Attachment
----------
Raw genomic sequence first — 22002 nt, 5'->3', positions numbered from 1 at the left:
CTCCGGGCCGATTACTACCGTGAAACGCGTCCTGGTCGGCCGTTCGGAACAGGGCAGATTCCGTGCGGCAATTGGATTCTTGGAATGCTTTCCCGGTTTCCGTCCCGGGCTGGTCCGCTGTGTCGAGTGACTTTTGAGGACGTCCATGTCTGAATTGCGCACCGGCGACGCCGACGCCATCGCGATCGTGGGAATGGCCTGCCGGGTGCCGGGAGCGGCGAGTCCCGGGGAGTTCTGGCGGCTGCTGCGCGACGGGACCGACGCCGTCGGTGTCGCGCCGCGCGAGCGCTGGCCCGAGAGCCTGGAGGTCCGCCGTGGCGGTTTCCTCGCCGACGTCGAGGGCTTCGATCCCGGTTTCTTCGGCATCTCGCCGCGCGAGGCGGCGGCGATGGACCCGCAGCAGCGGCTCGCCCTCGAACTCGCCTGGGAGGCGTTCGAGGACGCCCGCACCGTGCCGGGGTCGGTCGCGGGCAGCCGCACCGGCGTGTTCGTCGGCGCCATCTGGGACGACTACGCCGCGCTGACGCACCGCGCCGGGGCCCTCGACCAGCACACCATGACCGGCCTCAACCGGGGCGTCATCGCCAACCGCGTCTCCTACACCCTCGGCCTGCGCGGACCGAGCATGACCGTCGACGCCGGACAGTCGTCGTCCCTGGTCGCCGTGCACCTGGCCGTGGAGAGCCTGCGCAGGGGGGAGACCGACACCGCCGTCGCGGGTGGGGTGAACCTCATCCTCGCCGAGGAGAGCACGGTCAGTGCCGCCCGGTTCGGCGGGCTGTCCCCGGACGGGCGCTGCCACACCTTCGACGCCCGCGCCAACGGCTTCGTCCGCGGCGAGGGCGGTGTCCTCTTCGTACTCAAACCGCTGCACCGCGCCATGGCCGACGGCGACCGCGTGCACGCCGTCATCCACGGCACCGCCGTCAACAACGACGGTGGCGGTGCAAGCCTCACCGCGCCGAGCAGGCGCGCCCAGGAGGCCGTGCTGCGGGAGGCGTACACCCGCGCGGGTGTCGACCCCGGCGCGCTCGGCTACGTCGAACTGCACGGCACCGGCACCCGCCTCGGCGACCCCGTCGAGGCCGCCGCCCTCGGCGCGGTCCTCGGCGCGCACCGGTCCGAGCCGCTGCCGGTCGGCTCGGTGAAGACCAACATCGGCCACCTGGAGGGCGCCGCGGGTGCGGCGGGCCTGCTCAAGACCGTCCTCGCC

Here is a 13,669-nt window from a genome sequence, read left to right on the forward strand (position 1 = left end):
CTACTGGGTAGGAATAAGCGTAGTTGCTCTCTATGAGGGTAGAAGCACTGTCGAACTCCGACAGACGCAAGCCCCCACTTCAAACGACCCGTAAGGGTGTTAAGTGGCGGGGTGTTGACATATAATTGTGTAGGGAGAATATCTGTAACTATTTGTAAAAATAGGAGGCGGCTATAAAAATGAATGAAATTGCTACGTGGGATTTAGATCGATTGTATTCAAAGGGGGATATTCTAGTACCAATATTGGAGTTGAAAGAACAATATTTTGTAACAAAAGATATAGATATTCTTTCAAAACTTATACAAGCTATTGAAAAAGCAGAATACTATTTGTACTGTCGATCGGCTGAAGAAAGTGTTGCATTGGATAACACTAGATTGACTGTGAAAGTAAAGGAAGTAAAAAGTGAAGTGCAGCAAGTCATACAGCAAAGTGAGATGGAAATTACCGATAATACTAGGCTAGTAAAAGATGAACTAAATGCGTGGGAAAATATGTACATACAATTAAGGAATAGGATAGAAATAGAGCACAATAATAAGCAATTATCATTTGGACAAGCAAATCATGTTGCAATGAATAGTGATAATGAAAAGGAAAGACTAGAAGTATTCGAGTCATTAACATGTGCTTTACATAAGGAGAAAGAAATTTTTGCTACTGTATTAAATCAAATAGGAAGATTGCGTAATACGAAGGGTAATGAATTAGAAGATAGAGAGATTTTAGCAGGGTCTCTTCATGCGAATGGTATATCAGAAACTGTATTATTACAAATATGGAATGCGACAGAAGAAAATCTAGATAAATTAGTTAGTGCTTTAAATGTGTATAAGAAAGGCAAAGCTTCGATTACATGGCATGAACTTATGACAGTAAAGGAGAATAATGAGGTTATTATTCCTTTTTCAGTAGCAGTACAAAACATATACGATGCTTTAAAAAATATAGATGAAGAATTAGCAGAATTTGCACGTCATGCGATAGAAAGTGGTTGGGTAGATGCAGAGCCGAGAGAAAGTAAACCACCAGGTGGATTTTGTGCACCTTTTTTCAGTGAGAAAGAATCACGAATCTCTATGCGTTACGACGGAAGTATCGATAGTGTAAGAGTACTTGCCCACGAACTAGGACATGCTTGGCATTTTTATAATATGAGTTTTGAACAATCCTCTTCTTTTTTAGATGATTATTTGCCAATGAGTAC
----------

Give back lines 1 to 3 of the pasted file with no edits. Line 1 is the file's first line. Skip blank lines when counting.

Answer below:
Raw genomic sequence first — 22002 nt, 5'->3', positions numbered from 1 at the left:
CTCCGGGCCGATTACTACCGTGAAACGCGTCCTGGTCGGCCGTTCGGAACAGGGCAGATTCCGTGCGGCAATTGGATTCTTGGAATGCTTTCCCGGTTTCCGTCCCGGGCTGGTCCGCTGTGTCGAGTGACTTTTGAGGACGTCCATGTCTGAATTGCGCACCGGCGACGCCGACGCCATCGCGATCGTGGGAATGGCCTGCCGGGTGCCGGGAGCGGCGAGTCCCGGGGAGTTCTGGCGGCTGCTGCGCGACGGGACCGACGCCGTCGGTGTCGCGCCGCGCGAGCGCTGGCCCGAGAGCCTGGAGGTCCGCCGTGGCGGTTTCCTCGCCGACGTCGAGGGCTTCGATCCCGGTTTCTTCGGCATCTCGCCGCGCGAGGCGGCGGCGATGGACCCGCAGCAGCGGCTCGCCCTCGAACTCGCCTGGGAGGCGTTCGAGGACGCCCGCACCGTGCCGGGGTCGGTCGCGGGCAGCCGCACCGGCGTGTTCGTCGGCGCCATCTGGGACGACTACGCCGCGCTGACGCACCGCGCCGGGGCCCTCGACCAGCACACCATGACCGGCCTCAACCGGGGCGTCATCGCCAACCGCGTCTCCTACACCCTCGGCCTGCGCGGACCGAGCATGACCGTCGACGCCGGACAGTCGTCGTCCCTGGTCGCCGTGCACCTGGCCGTGGAGAGCCTGCGCAGGGGGGAGACCGACACCGCCGTCGCGGGTGGGGTGAACCTCATCCTCGCCGAGGAGAGCACGGTCAGTGCCGCCCGGTTCGGCGGGCTGTCCCCGGACGGGCGCTGCCACACCTTCGACGCCCGCGCCAACGGCTTCGTCCGCGGCGAGGGCGGTGTCCTCTTCGTACTCAAACCGCTGCACCGCGCCATGGCCGACGGCGACCGCGTGCACGCCGTCATCCACGGCACCGCCGTCAACAACGACGGTGGCGGTGCAAGCCTCACCGCGCCGAGCAGGCGCGCCCAGGAGGCCGTGCTGCGGGAGGCGTACACCCGCGCGGGTGTCGACCCCGGCGCGCTCGGCTACGTCGAACTGCACGGCACCGGCACCCGCCTCGGCGACCCCGTCGAGGCCGCCGCCCTCGGCGCGGTCCTCGGCGCGCACCGGTCCGAGCCGCTGCCGGTCGGCTCGGTGAAGACCAACATCGGCCACCTGGAGGGCGCCGCGGGTGCGGCGGGCCTGCTCAAGACCGTCCTCGCC

Here is a 13,669-nt window from a genome sequence, read left to right on the forward strand (position 1 = left end):